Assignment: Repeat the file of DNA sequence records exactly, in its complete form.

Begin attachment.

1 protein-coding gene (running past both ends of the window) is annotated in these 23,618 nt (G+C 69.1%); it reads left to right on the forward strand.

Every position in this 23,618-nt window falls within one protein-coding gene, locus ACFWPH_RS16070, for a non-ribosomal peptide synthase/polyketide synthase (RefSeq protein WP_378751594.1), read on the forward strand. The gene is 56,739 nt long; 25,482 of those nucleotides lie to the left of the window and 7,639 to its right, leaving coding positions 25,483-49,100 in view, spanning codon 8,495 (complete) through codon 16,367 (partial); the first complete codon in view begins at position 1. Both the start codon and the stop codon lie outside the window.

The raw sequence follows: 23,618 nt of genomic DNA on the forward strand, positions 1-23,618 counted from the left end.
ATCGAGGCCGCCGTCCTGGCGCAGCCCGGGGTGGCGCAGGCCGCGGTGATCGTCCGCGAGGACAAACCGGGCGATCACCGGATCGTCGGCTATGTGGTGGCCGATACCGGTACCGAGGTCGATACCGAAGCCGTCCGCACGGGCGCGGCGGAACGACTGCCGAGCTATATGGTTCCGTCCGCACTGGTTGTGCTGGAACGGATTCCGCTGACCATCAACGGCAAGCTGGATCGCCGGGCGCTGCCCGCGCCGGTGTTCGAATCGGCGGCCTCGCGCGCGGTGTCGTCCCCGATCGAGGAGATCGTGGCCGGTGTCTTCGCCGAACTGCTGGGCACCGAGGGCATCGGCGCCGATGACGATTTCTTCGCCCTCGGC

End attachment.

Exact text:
1 protein-coding gene (running past both ends of the window) is annotated in these 23,618 nt (G+C 69.1%); it reads left to right on the forward strand.

Every position in this 23,618-nt window falls within one protein-coding gene, locus ACFWPH_RS16070, for a non-ribosomal peptide synthase/polyketide synthase (RefSeq protein WP_378751594.1), read on the forward strand. The gene is 56,739 nt long; 25,482 of those nucleotides lie to the left of the window and 7,639 to its right, leaving coding positions 25,483-49,100 in view, spanning codon 8,495 (complete) through codon 16,367 (partial); the first complete codon in view begins at position 1. Both the start codon and the stop codon lie outside the window.

The raw sequence follows: 23,618 nt of genomic DNA on the forward strand, positions 1-23,618 counted from the left end.
ATCGAGGCCGCCGTCCTGGCGCAGCCCGGGGTGGCGCAGGCCGCGGTGATCGTCCGCGAGGACAAACCGGGCGATCACCGGATCGTCGGCTATGTGGTGGCCGATACCGGTACCGAGGTCGATACCGAAGCCGTCCGCACGGGCGCGGCGGAACGACTGCCGAGCTATATGGTTCCGTCCGCACTGGTTGTGCTGGAACGGATTCCGCTGACCATCAACGGCAAGCTGGATCGCCGGGCGCTGCCCGCGCCGGTGTTCGAATCGGCGGCCTCGCGCGCGGTGTCGTCCCCGATCGAGGAGATCGTGGCCGGTGTCTTCGCCGAACTGCTGGGCACCGAGGGCATCGGCGCCGATGACGATTTCTTCGCCCTCGGC